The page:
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This project will conduct the first ever large-scale, detailed investigation of the grammatical system of British Sign Language (BSL), combining the use of converging evidence from both experimental data and spontaneous conversation data with corpus-based, cognitive/functional and sociolinguistic approaches. Corpus-based studies of language are those that rely on large, representative, computerised collections of language recordings (such as the British National Corpus of English). Cognitive/functional theories of grammar assume that our knowledge of language arises out of the many ways we use it. Sociolinguistics is the study of how social factors, such as a person’s gender or age, are involved in language variation and change. There is growing recognition in the field of linguistics that there is considerable overlap across these three areas of study – as they all rely on language use. This broadly usage-based, multi-pronged approach to studying grammatical structure constitutes the current state-of-the-art in linguistic theory and description for spoken languages and will be applied here to a sign language for the first time, using evidence from the BSL Corpus. Other data collected will include both production (i.e., signed responses to stimuli such as cartoons) and judgement data (i.e.,asking BSL signers for their intuitions about the acceptability of various grammatical structures). We will use these data to study clause structure of BSL including word order and structure of non-manual features in declaratives, questions and negation.

Overall, this project takes a multidisciplinary approach to the study of sign language grammar across usage-based linguistics and related disciplines, taking advantage of new methods and technologies. Since little is known about how sign languages are structured and used, this project will enable us to study what is possible and impossible in BSL grammar (which is suggested via elicited production and judgement data, on a much larger scale from previous research) and importantly, what is probable and improbable in BSL (which is directly shown via spontaneous corpus data). The use of both types of data, using a broad range of usage-based approaches, is the best way to discover facts about (sign) language structure and use. This will put researchers in a position to make appropriate comparisons between signed and spoken languages, and thus understand language diversity and linguistic universals, a key area of interest within linguistics and cognitive science more generally.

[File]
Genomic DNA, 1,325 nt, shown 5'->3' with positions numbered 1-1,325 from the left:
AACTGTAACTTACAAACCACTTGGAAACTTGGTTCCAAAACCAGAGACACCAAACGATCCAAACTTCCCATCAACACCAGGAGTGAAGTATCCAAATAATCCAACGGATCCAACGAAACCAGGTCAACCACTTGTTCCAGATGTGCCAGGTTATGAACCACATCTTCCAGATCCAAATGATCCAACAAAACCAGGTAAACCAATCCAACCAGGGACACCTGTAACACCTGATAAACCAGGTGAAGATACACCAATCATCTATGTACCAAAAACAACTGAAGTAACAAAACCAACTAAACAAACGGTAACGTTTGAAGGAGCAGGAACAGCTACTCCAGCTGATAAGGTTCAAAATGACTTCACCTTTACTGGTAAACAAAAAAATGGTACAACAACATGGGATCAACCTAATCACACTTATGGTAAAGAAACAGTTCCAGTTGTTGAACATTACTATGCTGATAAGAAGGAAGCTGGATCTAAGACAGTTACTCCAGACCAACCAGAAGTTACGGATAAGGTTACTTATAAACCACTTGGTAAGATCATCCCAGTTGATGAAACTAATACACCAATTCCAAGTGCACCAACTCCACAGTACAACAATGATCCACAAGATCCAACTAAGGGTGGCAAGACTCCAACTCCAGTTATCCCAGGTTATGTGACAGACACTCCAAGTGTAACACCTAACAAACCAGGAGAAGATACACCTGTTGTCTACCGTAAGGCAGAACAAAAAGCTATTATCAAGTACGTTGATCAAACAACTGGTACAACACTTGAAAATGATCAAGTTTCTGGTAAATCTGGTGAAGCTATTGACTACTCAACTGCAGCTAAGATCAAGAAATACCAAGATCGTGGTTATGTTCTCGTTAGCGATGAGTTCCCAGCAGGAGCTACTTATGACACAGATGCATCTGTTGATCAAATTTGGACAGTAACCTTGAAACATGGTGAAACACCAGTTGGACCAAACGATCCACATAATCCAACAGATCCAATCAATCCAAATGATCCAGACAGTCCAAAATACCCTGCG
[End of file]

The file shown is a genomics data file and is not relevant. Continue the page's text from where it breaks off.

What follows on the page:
The BSL Sentence Task aims to seek judgements about acceptability/typicality of various grammatical structures in BSL.

This research is funded by the Arts and Humanities Research Council, UK.

Project title: A broadly usage-based account of British Sign Language syntax
Project team: Kearsy Cormier (PI), Adam Schembri (Co-investigator)Jordan Fenlon (Co-investigator), Gabrielle Hodge (Postdoctoral Researcher)
Project duration: December 2016 – March 2021